So now I’m using Bing and Google and reading all about Ventriculomegaly and Hydrocephalus and scaring the crap out of myself and the happy pregnant woman is now glued to a computer screen bawling quite a bit at all that might happen. My husband turns off my computer, reminds me we’re still having a baby and we’ll give him the best life ever. Thank you honey, I’m the optimist in the family, I should have thought of that first…whining over, drive on…happy pregnant lady!
Being a full time military officer, I’m still working, just with my hubby helping to lace up my boots in the morning, and off I fly to Washington D.C. for a work trip where I am the lucky winner on the way home and win a free week of the Swine Flu! Seriously? I’m now stressed that I’ve made everything worse and what a horrible mother I already am. Two weeks later, I’m healthy again, and going in for my glucose test and Spencer is NOT kicking after drinking all that horrible sugar water…luckily my OB is amazing and listens to me and does some testing and sends me home to be on bed rest for the rest of the day. The first thing that next morning she calls and tells me I need to get checked into the hospital ASAP, I have Pre-Eclampsyia and it is not something you mess around with. I’m now 28 weeks 4 days pregnant and they say I’m not going home until Spencer arrives. It’s the week of Thanksgiving, and he’s not due until mid FEB…that’s a long bed rest for an active person!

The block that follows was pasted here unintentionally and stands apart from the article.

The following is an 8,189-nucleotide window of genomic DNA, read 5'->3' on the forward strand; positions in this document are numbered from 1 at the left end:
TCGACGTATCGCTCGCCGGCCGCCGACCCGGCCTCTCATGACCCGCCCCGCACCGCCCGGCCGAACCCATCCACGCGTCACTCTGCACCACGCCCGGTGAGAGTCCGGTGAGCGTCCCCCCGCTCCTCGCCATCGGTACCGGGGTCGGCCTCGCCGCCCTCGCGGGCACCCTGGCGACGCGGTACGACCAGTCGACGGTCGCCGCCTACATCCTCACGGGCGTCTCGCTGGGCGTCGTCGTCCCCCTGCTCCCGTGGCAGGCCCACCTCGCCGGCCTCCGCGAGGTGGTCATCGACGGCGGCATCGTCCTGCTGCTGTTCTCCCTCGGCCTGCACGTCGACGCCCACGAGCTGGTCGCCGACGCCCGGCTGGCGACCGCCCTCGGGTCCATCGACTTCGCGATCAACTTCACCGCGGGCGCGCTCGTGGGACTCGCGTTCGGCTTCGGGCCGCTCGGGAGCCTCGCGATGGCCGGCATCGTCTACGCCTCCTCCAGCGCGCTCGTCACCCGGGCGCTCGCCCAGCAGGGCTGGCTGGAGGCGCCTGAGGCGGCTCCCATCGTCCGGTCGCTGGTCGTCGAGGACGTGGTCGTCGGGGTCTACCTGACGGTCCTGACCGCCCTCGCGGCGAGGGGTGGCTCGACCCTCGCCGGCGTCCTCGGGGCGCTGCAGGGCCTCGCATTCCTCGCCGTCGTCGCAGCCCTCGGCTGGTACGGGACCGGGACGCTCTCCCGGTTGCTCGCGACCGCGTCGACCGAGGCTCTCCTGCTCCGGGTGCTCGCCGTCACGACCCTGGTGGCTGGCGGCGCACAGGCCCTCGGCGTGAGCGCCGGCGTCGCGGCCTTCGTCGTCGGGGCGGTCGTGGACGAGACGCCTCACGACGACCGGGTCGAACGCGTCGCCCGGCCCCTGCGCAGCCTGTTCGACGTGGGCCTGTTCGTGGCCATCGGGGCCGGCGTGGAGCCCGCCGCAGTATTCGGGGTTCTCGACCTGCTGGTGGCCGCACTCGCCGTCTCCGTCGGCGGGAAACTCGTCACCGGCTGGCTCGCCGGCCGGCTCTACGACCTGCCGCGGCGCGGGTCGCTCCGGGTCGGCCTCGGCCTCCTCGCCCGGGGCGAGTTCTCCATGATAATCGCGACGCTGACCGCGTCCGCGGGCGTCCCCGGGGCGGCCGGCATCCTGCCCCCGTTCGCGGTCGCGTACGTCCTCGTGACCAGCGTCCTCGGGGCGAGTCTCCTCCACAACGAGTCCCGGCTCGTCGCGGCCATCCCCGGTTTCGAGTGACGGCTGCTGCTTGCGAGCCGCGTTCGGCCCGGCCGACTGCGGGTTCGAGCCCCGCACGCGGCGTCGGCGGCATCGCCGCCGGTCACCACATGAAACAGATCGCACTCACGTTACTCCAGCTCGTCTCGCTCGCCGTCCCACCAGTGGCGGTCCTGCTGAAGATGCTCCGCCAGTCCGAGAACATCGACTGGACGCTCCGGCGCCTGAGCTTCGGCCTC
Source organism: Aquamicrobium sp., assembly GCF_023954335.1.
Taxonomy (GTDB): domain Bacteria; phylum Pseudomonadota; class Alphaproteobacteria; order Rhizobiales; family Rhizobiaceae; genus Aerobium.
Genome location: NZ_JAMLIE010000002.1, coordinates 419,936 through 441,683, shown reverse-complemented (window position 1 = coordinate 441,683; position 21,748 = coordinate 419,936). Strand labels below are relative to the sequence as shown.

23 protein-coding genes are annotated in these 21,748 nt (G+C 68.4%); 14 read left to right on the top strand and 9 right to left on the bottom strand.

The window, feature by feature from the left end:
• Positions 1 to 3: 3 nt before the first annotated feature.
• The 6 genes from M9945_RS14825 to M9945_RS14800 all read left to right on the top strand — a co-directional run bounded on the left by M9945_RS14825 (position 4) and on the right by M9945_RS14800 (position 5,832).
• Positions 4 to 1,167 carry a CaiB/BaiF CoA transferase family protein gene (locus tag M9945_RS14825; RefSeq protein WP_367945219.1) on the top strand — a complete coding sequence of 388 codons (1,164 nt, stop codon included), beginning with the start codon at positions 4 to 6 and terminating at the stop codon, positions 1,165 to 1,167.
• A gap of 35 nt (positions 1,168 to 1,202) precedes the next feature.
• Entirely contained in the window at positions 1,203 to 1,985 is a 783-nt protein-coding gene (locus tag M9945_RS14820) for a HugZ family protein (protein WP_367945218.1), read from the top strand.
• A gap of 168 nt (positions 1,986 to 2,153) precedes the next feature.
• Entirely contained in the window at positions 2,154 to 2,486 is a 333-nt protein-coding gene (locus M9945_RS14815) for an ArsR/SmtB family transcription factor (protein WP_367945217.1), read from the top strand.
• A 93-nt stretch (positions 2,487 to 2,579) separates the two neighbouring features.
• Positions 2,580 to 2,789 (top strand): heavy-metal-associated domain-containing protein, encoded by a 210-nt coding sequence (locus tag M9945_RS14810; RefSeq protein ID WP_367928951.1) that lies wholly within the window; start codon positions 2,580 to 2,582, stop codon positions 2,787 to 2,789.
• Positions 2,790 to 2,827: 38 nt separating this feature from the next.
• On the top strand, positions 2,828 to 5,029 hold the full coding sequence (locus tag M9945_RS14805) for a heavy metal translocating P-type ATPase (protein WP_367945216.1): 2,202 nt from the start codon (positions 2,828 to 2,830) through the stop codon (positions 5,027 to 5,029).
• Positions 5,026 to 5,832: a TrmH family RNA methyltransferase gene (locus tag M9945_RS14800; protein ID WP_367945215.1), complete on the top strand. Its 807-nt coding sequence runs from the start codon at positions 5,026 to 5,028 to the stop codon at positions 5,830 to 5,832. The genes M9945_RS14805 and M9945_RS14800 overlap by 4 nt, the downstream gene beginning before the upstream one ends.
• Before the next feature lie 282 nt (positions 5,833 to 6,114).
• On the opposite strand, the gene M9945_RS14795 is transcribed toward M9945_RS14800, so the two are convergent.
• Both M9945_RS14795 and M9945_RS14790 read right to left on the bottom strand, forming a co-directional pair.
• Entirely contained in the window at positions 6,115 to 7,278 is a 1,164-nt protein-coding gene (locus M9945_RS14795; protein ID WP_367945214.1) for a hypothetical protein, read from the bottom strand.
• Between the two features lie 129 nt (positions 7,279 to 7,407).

Thanksgiving evening I send my husband home to take care of the dogs, I’m tired and bored and he doesn’t need to be bored with me. Luckily a friend who works in the hospital as an L&D Nurse stops by to say hello and I admit to her that I don’t feel great. “Define not great” she asks… like someone is shooting a nail gun down my right side. But don’t tell my nurse, I don’t want to seem like a wimp and I’m sure there are other mom’s who need them more. PSST…other moms, NOT a good time to be a hard butt military type when it comes to your kids.
She luckily goes and gets my nurse, they take my blood pressure, it’s about 210/130 (around there) when my norm is 95/52, apparently something is wrong. It seems my Pre-E has advanced into what’s called HELLP syndrome and my body is shutting down to die. My friend Kelley calls my husband and tells him to get to the hospital ASAP, something is happening. My doc was on duty and comes rushing in, they think my liver has ruptured, we may have less than an hour to live at this point…and I do mean we. Husband arrives just in time as we’re heading to the OR, it’s now the morning of Black Friday.